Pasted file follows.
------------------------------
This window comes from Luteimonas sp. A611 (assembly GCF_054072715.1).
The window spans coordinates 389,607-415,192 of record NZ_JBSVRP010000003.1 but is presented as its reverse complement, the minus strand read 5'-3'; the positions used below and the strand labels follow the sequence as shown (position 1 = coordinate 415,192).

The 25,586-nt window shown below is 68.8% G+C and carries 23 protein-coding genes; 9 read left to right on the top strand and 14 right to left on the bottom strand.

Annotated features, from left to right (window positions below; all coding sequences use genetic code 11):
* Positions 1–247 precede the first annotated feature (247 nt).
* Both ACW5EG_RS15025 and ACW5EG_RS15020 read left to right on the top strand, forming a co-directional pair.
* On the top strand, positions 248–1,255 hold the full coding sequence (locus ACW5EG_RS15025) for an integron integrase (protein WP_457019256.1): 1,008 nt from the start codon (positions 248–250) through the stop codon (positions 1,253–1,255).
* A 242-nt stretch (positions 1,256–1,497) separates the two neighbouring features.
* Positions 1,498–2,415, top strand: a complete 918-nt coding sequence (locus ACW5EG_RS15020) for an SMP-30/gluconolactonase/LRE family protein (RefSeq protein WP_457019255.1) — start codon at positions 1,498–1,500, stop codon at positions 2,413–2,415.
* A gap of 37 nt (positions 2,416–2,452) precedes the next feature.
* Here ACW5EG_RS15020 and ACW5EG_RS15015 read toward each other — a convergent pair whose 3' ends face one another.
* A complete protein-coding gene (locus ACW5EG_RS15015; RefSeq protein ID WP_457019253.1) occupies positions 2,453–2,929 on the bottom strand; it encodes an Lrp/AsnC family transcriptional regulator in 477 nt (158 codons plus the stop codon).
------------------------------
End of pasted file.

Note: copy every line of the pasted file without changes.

This window comes from Luteimonas sp. A611 (assembly GCF_054072715.1).
The window spans coordinates 389,607-415,192 of record NZ_JBSVRP010000003.1 but is presented as its reverse complement, the minus strand read 5'-3'; the positions used below and the strand labels follow the sequence as shown (position 1 = coordinate 415,192).

The 25,586-nt window shown below is 68.8% G+C and carries 23 protein-coding genes; 9 read left to right on the top strand and 14 right to left on the bottom strand.

Annotated features, from left to right (window positions below; all coding sequences use genetic code 11):
* Positions 1–247 precede the first annotated feature (247 nt).
* Both ACW5EG_RS15025 and ACW5EG_RS15020 read left to right on the top strand, forming a co-directional pair.
* On the top strand, positions 248–1,255 hold the full coding sequence (locus ACW5EG_RS15025) for an integron integrase (protein WP_457019256.1): 1,008 nt from the start codon (positions 248–250) through the stop codon (positions 1,253–1,255).
* A 242-nt stretch (positions 1,256–1,497) separates the two neighbouring features.
* Positions 1,498–2,415, top strand: a complete 918-nt coding sequence (locus ACW5EG_RS15020) for an SMP-30/gluconolactonase/LRE family protein (RefSeq protein WP_457019255.1) — start codon at positions 1,498–1,500, stop codon at positions 2,413–2,415.
* A gap of 37 nt (positions 2,416–2,452) precedes the next feature.
* Here ACW5EG_RS15020 and ACW5EG_RS15015 read toward each other — a convergent pair whose 3' ends face one another.
* A complete protein-coding gene (locus ACW5EG_RS15015; RefSeq protein ID WP_457019253.1) occupies positions 2,453–2,929 on the bottom strand; it encodes an Lrp/AsnC family transcriptional regulator in 477 nt (158 codons plus the stop codon).